as business grown so much in the past year or so that it is finally time to add to the social media team of “one” to help with the workload? Or perhaps it’s time to add outside help to shoulder areas that have become an intolerable burden to your staff. From managing

multiple social media accounts to answering customer inquiries and, of course, creating viral videos in any spare time, how do social media departments best plan to carry this all out? What protocols should be in place? What are other NSSF members doing? During my NSSF virtual seminar last year, titled “Social Media Masterclass—Social Media as a Team” (now available at for NSSF members), I dived into this large, and sometimes overwhelming, topic. The class was part of SHOT University, which NSSF is hosting again at the 2022 SHOT Show. What follows is a synopsis of the class. It can help you negotiate the seemingly infinite shifting sands of the social media landscape.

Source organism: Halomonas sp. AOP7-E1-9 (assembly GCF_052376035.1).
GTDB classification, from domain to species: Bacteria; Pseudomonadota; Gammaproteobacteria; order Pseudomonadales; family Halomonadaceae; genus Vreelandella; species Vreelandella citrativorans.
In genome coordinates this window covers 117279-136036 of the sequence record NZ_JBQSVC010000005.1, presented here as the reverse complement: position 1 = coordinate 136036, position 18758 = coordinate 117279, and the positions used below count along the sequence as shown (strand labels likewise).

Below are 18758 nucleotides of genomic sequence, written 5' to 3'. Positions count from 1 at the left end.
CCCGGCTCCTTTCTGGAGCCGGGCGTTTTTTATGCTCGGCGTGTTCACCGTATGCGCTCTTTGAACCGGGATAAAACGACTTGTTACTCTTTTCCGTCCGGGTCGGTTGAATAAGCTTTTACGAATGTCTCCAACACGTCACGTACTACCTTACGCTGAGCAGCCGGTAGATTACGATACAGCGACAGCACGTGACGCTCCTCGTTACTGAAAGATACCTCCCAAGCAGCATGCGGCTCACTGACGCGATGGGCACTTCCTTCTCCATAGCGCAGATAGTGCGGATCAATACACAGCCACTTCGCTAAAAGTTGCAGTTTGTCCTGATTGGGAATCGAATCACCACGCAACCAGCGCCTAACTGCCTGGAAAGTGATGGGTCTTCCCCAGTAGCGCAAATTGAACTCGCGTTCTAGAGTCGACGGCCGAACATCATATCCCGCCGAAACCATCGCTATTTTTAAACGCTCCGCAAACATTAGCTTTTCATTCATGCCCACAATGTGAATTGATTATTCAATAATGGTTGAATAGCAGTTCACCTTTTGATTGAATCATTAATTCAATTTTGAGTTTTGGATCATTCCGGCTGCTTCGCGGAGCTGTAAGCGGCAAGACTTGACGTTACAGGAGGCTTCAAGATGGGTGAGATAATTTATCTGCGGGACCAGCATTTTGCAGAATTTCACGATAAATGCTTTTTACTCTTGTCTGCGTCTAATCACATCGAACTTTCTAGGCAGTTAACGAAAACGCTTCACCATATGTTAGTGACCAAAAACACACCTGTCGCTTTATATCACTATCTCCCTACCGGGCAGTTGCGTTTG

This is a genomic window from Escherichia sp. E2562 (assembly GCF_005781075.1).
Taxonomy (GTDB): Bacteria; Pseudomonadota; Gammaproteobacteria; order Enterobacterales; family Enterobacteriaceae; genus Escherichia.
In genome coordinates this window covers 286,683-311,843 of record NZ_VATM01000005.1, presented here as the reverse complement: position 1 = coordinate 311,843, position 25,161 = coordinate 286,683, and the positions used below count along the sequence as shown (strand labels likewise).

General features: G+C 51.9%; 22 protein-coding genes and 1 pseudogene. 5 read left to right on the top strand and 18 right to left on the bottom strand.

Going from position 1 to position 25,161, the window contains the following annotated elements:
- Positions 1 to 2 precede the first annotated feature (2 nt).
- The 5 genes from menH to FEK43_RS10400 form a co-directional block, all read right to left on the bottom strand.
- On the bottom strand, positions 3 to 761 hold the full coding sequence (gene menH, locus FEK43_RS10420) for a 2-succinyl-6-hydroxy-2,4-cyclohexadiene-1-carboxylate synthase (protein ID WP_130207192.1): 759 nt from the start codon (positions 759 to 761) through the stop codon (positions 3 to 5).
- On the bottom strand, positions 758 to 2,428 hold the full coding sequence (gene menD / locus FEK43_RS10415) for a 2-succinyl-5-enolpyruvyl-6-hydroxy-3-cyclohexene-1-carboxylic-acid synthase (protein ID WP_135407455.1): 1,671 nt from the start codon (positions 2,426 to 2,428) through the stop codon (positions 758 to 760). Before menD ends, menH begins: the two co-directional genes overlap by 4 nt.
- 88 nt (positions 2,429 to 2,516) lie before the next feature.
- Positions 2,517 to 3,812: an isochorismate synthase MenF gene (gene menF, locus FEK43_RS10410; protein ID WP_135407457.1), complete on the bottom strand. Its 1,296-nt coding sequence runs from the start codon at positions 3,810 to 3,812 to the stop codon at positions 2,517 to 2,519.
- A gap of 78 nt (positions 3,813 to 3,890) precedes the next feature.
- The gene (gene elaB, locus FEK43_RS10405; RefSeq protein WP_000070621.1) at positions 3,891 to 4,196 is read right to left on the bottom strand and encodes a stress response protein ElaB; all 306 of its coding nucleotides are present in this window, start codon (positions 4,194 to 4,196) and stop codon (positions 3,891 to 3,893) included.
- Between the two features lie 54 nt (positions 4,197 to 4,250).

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When considering the decision to add more members to social media staff, the budget is always the first hurdle. Budget doesn’t always mean financial resources; it often means time resources as well. Is hiring internally an option? Perhaps external help (such as an agency or a consultant) offers more flexibility? Either way, consider all the items needed for proper social media management. This includes (but is not limited to) obtaining quality photos; developing, writing, and posting content; and responding to queries. All of this can be incredibly time consuming. Your particular budget will determine if there’s room to buy photos or if you will require staffers to take quality images with their mobile phones. Budget will also determine if a social media manager’s job includes responding to customer inquiries, which can be a 24/7 job, or if there’s room to employ third-party management software.